Tāwhirimātea (Tawhiri) is the name given to the next version of the Landing Prediction Software, which will probably be different enough from the current version (see below) to warrant a new name.
Long story short, the predictor consists of
- Some python responsible for downloading NOAA wind data.
- Some C responsible for solving a simple DE; Forwards Euler and assumes the balloon moves at the speed of the wind (it is still very very accurate, so not much effort is required there).
- Some PHP responsible for drawing a map.
And the motivation for this project is
- The servers the python relied on were getting really slow, so that could be rewritten from scratch (done).
- The C is old, and we want to add new features like:
- Monte Carlo prediction, better integration
- a floating balloon mode
- perhaps something that takes into account the altitude of the ground when it lands
- It would be easier to integrate the various bits if they were all written in Python. This would also ease integration with other projects too, like [tracker] (slated for a rewrite in Python) and [] (Python; CUSF).
- PHP is disgusting.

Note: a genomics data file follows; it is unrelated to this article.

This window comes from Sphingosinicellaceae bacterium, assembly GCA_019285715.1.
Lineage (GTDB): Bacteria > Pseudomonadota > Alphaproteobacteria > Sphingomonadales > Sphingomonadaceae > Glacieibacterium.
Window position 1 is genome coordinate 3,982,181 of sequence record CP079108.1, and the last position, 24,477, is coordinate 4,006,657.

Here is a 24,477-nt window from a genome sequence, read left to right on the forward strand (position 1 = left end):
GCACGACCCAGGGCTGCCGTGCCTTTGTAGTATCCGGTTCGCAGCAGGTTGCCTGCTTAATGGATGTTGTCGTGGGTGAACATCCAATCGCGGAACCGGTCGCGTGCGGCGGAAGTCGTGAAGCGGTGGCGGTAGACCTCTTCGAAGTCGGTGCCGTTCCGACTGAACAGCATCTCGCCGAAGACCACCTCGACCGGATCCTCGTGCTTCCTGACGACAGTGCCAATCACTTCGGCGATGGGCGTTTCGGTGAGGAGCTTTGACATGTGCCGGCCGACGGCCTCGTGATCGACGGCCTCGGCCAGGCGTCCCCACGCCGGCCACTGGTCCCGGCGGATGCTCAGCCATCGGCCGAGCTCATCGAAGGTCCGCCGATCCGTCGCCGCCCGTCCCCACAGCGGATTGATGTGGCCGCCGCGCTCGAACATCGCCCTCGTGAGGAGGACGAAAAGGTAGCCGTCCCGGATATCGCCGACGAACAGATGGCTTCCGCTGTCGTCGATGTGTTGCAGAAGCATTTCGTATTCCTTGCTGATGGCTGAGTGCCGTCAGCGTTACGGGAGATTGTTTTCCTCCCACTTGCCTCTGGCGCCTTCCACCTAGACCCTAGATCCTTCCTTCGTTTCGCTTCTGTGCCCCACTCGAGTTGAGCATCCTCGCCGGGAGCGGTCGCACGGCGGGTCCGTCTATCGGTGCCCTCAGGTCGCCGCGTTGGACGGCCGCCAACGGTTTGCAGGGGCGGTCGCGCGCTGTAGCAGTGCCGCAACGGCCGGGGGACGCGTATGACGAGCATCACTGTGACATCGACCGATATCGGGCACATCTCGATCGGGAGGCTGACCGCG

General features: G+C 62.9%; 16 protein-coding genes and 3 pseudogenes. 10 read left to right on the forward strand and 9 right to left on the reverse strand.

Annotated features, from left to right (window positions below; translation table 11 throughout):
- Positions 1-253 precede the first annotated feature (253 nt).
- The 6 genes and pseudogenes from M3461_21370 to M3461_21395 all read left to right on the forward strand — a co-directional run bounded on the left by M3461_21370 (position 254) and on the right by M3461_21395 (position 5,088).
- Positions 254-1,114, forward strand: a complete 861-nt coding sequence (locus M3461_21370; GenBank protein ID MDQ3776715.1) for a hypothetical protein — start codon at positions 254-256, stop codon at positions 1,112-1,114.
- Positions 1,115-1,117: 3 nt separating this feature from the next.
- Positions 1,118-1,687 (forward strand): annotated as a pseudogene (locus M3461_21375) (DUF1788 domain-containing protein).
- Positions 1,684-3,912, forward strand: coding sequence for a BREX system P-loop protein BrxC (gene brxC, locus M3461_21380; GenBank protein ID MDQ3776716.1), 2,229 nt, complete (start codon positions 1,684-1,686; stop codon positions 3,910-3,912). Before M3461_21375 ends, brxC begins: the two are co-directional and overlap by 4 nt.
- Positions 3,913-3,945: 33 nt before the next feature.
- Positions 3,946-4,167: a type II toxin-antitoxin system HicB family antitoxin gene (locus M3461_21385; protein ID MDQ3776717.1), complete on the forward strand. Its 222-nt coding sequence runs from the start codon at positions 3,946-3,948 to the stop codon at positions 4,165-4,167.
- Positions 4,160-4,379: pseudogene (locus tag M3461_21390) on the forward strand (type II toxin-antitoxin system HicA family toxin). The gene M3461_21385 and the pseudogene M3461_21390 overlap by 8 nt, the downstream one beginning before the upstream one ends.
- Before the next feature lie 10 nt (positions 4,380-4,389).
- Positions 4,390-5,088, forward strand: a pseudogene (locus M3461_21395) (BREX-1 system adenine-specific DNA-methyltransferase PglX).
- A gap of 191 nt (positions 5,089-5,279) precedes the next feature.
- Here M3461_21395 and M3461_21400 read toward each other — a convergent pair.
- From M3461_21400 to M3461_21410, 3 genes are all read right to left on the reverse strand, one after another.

- The project page for the previous version of the predictor has an extensive general overview
- Some notes on how the code Current Predictor (github/cusf-stanadlone-predictor/pred_src) works.
- Rewrite the C portion of the predictor in Python
- New / better integration
- Different altitude model options
- Replace PyDAP
In the Summer of 2013, PyDAP broke. The servers became too slow to use properly.
Daniel (djr61) hacked up in 2 days a replacement wind downloading program in python (gevent, numpy), that gets binary (GRIB) data off the NOAA FTP servers instead, and unpacks it to a 18GB array of doubles. The C then accesses that by memmapping the entire file into its address space and casting it to an array of the right dimensions.
This works hilariously well with predictions now completing in under 20ms. We have gigabit internet, lots of spare power and loads of RAM, so it's not as bad as it sounds. It also hugely simplified the C code.
This is deployed at http://predict.habhub.org/.
It was a 2 day sprint. There are no comments. No unit tests. It works, and the interaction of the downloader with the other bits should be fairly minimal. I intend to eventually clean it up.
- The clean, new, predictor tawhiri
- The C, PHP + various deployment bits: tawhiri-oldui-juryrig. This repository is a fork of cusf-standalone-predictor that jury-rigs the new downloader into the old code.
- Rewrite the core predictor (in Python?)
- Add a float mode
- Add better integration
- Rewrite the web interface (Python? gevent? Flask? PostgreSQL? Worker daemons?)
- Daniel (djr61)
- George (gd365)
- Ilya (im354)
- David (db590)
- Thomas (tp378)
CUSF C Predictor Notes
The C binaries in the hourly and the standalone predictors have the following differences:
- Standalone has an 'alarm' option (e689ab9) - Kills the predictor with alarm(2)/SIGALRM after 10 minutes if it does not exit gracefully.
- Standalone is far stricter on errors (e358188, 1fc73b9) - Changed several WARNs to ERRORS, and exit as soon as any ERROR occurs.